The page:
She shuffled in, not acknowledging the frozen night air behind her on this first below zero day of the season. Her words flick out at me like the beginning move of the game of 52 card pick-up. Her cheeks are rosy both from cold and from elation.
“Well, it was good. Mom, everyone was so thankful and I feel like I hardly did anything! I even cried a little. People who don’t have so much were so happy just for me to hand them desserts. One guy yelled to everyone ‘A cupcake from Cate, I feel so blessed!’ And I don’t know why it made him so happy, but then I got happy. I helped people carry their plates through the line and back to their tables. Did you know, mom, that when people don’t get enough food it makes them kinda shaky? So some of them needed a little help carrying so the food wouldn’t wobble off. And even then they thanked me so much like I just did the greatest thing. I didn’t, though. I just carried a plate….”
She went on to tell how grandma, who had taken her to serve a holiday dinner at St. Vincent de Paul where she’s a regular volunteer, showed her off everywhere. She said even people grandma didn’t introduce her to knew who she was. When there was time, they looked around at the center a bit and Cate heard about other services in addition to meals, that SVDP provides for those in need. A volunteer in another area asked Cate a few questions about why she was there and gave her a candy cane.
She brought cookies home for her sister which may have been the highlight if it weren’t for the rest of it. She seemed truly surprised by the feeling she got to take home with her and was clearly touched at how joyful an experience it was to give a little time, chat it up with others and lend a respectful hand. She’s volunteered before, at the library, at our inclusive summer camp, through girl scouts. But I think this hit her in a different place than all that. She gave, but clearly felt that she got more back in return. She asked grandma when she can go back again.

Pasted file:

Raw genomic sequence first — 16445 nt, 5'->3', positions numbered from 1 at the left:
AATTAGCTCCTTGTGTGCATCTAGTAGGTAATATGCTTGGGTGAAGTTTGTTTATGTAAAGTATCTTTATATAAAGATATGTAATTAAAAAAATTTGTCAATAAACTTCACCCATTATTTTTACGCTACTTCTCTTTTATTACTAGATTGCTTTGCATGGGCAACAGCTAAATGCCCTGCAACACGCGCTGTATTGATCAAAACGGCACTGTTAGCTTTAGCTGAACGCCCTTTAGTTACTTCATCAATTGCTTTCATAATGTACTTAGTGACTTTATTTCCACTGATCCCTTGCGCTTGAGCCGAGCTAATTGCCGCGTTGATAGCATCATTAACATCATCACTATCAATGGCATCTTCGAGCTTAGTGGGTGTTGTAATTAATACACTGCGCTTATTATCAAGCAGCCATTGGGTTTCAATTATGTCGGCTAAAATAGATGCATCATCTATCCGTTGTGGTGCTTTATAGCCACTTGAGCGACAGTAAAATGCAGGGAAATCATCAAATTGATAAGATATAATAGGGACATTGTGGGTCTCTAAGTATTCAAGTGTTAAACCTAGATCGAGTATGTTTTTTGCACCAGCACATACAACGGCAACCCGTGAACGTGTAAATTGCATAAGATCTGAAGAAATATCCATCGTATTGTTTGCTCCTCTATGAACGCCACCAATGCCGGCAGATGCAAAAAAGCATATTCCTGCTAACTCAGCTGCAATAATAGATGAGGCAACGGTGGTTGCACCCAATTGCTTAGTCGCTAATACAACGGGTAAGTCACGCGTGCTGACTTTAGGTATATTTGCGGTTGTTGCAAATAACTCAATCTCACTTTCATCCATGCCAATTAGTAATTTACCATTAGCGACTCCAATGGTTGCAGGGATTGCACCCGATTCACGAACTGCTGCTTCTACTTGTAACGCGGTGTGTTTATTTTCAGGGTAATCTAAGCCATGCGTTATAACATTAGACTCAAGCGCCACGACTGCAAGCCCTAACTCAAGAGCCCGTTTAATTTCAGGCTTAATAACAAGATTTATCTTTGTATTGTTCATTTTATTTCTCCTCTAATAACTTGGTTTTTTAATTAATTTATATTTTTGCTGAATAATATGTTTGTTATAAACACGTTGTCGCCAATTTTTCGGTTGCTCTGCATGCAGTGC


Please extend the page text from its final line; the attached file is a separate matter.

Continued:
Cate's younger sister with cognitive and communicative differences must live a paradox daily – she’s both to receive incessantly, but also develop independence. She’s to accept all that others have to give her – teachers, therapists, adults, children, strangers. Addie is to serve as a receptacle for their gifts whether given professionally or personally, appropriately or not. And then on the other hand, the adults paid to be in her life set goals for her in the name of independence. “She must learn to do it herself, on her own.” We must make shoe tying and coat zipping a priority over literacy in the name of autonomy. Addie is to accept all other agendas and yet somehow develop her own, but only when it comes to physical, functional tasks.
She is groomed for future isolation.
But what about interdependence? What about a focus on helping her recognize opportunities to offer her own talents to other humans? She is a dimensional human with original thoughts, not just a smiling simpleton struggling to make her own toast. How about teaching Addie how to execute on her feelings of generosity and compassion, of interest beyond herself? What about the great feeling her sister gets to savor at only 11 years old when she gives of herself? Where are Addie’s receptacles for her gifts, for what she has to offer? It isn’t independence that makes the world go round – we’d all live our whole lives in tall, windowless grain silos instead of many and varied communities, if independence were the key. No, the world spins by virtue of people working with others in reciprocal relationships – filling a gap for someone when they need it, trusting they’ll reach out when you need it. Give and take. Not just give. Not just take.
Cate lent a hand. The hand was filled with dignity, respect and connection. She wanted to do right by these people because just because they were people. And they repaid her small gestures 10-fold with their happy thanks, their mutual respect and their confirmation of human connection. She recognized it, was moved by it and wants more of it.
That’s on Addie’s wishlist, too. ‘Santa’ has resolved to find ways to get that in both girls' stockings in 2011 and beyond.
Peace, hope and joyful noise to you this season and all that come after it.
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